The shrine is spitting in the face of the United States of America and this from a people who have criticism for our trying to put a historical exhibit concerning the Enola Gay in our Smithsonian Institute. How dare they do this! How dare any 'wild mindless American' support them by distorting history in the proposed Enola Gay exhibit. All this will we are trying, for some 50 years, to be delicate and unerstanding, and in no manner wanting to offend the Japanese in the way we treat the Pacific War, and allowing them to use the Atomic Bomb to place guilt on us and make us the aggressors, and make the Japanese people the victims. This has culminated in elaborate speeches condemning Americans as barbaric, some 50 years after the war.

To the credit of the Japanese people, the best information available indicates that a majority of the Japanese want the truth about the war and the atrocities to be told, and do not suppor this misleading, flawed shrine. IT is a shame that the rabid self-proclaimed patriotic few, are able to be loud and dominant enough to prevail on this distorted historic theme.

Compare the vile insulting nature of the Yasukuni Shrine to our little pitiful attempt at a historic stamp.

In December 1994 the U.S. Postal Service was completing a set of ten commemorative stamps to mark the 50th Anniversary of the end of the war. The series was entitled "World War II - 1945: victory at Last" and the last stamp bore a picture of an atomic mushroom cloud and an inscription "Atomic bombs hasten war's end, August 1945." Totally historic. Totally correct. Well, what do you know! It offended the Japanese and gave them a chance to cry again about the bomb. After they, a few of our idiots, and President Clinton objected to the 'insensitivity' of the stamp and the White House put pressure on the Postal Service to redo the design, the stamp was replaced by one with President Truman announcing the end of the war.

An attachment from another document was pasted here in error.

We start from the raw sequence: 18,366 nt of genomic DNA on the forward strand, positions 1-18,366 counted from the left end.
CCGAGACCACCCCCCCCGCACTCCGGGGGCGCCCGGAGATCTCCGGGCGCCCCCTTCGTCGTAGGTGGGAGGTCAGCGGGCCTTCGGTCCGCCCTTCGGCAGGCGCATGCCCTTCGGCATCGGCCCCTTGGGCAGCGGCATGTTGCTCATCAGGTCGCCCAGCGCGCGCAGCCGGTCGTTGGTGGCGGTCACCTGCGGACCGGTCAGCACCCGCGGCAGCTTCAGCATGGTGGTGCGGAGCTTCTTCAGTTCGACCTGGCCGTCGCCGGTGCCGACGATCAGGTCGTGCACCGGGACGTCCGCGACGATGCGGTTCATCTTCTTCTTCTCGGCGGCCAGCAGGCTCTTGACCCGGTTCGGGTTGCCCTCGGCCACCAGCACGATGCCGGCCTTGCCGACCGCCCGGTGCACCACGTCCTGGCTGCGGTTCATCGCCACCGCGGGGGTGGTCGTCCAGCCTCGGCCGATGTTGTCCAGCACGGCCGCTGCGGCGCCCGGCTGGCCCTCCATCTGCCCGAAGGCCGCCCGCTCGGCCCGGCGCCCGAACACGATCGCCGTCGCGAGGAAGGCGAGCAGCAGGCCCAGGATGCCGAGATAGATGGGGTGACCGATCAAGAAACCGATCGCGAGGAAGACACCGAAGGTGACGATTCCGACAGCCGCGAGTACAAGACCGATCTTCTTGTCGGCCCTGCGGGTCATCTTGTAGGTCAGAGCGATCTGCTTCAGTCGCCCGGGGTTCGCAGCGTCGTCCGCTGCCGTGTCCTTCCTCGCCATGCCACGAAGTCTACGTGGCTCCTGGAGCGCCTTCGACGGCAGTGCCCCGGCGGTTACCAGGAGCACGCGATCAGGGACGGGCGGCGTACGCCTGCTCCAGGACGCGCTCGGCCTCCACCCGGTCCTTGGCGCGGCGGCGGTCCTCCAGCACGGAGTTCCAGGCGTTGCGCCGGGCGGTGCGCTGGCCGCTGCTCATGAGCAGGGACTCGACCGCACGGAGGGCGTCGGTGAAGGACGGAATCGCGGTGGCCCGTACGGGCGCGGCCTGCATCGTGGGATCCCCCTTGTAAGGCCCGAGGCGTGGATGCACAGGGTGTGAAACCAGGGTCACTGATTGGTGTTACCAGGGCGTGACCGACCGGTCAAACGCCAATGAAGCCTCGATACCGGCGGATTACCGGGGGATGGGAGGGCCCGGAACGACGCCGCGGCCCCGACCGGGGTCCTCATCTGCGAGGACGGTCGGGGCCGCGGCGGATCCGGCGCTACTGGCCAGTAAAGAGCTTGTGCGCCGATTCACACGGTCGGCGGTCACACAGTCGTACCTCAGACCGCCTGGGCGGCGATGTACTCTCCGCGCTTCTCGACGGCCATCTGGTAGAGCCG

If you read this book and other valid accounts of the Japanese, you know that "insensitive" is a word Japanese should never dare to use to us, or the World.

Many blamed the Postal Service for being spineless, but the real gutless conduct was by President Clinton and the White House staff in not supporting the Postal Service, and saying that the Stamp was a fact we were within our historical right to proclaim. As a matter of fact it was not insensitive, it was fact. Follow their reasoning and we can't even celebrate the end of the war.

As a matter of fact, we cannot properly celebrate the end of the war. We're supposed to (in deference to Japanese feelings) call it V-P Day instead of V-J Day. We don't know who the hell else we were fighting in the Pacific.

*Many citizens of the United States of America and our Allies sacrificed their lives so that Japan could enjoy peace today.

Note from Kushibo: